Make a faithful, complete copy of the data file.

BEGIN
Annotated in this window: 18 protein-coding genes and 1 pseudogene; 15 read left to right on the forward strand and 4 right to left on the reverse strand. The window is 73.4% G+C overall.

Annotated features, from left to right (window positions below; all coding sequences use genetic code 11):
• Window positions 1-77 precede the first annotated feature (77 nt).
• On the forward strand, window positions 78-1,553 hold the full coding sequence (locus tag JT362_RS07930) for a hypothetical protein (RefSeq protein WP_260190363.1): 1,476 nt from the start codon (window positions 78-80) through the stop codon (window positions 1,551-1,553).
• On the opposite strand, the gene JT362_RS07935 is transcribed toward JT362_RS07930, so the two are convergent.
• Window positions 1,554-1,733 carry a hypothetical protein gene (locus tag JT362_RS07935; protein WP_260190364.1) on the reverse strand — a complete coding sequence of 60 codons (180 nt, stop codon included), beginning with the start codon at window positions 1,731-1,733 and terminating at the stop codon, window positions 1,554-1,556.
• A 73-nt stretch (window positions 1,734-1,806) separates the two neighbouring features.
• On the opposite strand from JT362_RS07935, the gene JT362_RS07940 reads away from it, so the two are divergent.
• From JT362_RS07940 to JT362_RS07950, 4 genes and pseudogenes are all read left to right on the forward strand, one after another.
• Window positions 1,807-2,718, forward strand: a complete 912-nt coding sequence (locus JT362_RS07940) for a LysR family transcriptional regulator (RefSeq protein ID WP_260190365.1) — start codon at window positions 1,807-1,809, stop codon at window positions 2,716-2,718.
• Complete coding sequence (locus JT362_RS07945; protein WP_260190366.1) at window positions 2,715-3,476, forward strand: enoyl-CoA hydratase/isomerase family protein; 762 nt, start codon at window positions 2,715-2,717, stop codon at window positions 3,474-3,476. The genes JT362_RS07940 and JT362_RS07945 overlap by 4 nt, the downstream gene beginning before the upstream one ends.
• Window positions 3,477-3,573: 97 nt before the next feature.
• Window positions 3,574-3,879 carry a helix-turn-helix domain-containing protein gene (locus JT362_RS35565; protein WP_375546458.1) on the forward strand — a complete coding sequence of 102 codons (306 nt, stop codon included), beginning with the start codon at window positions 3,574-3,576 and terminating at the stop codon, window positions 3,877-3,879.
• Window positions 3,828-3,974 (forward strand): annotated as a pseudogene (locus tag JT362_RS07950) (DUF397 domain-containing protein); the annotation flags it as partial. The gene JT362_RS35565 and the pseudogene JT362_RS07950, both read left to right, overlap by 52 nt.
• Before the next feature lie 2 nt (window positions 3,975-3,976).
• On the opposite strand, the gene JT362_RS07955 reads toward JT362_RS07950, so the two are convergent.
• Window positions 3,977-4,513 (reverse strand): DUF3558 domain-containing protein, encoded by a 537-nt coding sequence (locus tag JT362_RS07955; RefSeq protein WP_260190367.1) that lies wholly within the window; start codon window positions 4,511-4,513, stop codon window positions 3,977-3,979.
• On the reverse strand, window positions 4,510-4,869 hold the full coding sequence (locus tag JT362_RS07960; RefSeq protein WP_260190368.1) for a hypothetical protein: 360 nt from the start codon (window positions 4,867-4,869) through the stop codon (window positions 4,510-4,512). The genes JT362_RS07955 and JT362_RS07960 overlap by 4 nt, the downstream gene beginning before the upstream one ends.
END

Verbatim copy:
Annotated in this window: 18 protein-coding genes and 1 pseudogene; 15 read left to right on the forward strand and 4 right to left on the reverse strand. The window is 73.4% G+C overall.

Annotated features, from left to right (window positions below; all coding sequences use genetic code 11):
• Window positions 1-77 precede the first annotated feature (77 nt).
• On the forward strand, window positions 78-1,553 hold the full coding sequence (locus tag JT362_RS07930) for a hypothetical protein (RefSeq protein WP_260190363.1): 1,476 nt from the start codon (window positions 78-80) through the stop codon (window positions 1,551-1,553).
• On the opposite strand, the gene JT362_RS07935 is transcribed toward JT362_RS07930, so the two are convergent.
• Window positions 1,554-1,733 carry a hypothetical protein gene (locus tag JT362_RS07935; protein WP_260190364.1) on the reverse strand — a complete coding sequence of 60 codons (180 nt, stop codon included), beginning with the start codon at window positions 1,731-1,733 and terminating at the stop codon, window positions 1,554-1,556.
• A 73-nt stretch (window positions 1,734-1,806) separates the two neighbouring features.
• On the opposite strand from JT362_RS07935, the gene JT362_RS07940 reads away from it, so the two are divergent.
• From JT362_RS07940 to JT362_RS07950, 4 genes and pseudogenes are all read left to right on the forward strand, one after another.
• Window positions 1,807-2,718, forward strand: a complete 912-nt coding sequence (locus JT362_RS07940) for a LysR family transcriptional regulator (RefSeq protein ID WP_260190365.1) — start codon at window positions 1,807-1,809, stop codon at window positions 2,716-2,718.
• Complete coding sequence (locus JT362_RS07945; protein WP_260190366.1) at window positions 2,715-3,476, forward strand: enoyl-CoA hydratase/isomerase family protein; 762 nt, start codon at window positions 2,715-2,717, stop codon at window positions 3,474-3,476. The genes JT362_RS07940 and JT362_RS07945 overlap by 4 nt, the downstream gene beginning before the upstream one ends.
• Window positions 3,477-3,573: 97 nt before the next feature.
• Window positions 3,574-3,879 carry a helix-turn-helix domain-containing protein gene (locus JT362_RS35565; protein WP_375546458.1) on the forward strand — a complete coding sequence of 102 codons (306 nt, stop codon included), beginning with the start codon at window positions 3,574-3,576 and terminating at the stop codon, window positions 3,877-3,879.
• Window positions 3,828-3,974 (forward strand): annotated as a pseudogene (locus tag JT362_RS07950) (DUF397 domain-containing protein); the annotation flags it as partial. The gene JT362_RS35565 and the pseudogene JT362_RS07950, both read left to right, overlap by 52 nt.
• Before the next feature lie 2 nt (window positions 3,975-3,976).
• On the opposite strand, the gene JT362_RS07955 reads toward JT362_RS07950, so the two are convergent.
• Window positions 3,977-4,513 (reverse strand): DUF3558 domain-containing protein, encoded by a 537-nt coding sequence (locus tag JT362_RS07955; RefSeq protein WP_260190367.1) that lies wholly within the window; start codon window positions 4,511-4,513, stop codon window positions 3,977-3,979.
• On the reverse strand, window positions 4,510-4,869 hold the full coding sequence (locus tag JT362_RS07960; RefSeq protein WP_260190368.1) for a hypothetical protein: 360 nt from the start codon (window positions 4,867-4,869) through the stop codon (window positions 4,510-4,512). The genes JT362_RS07955 and JT362_RS07960 overlap by 4 nt, the downstream gene beginning before the upstream one ends.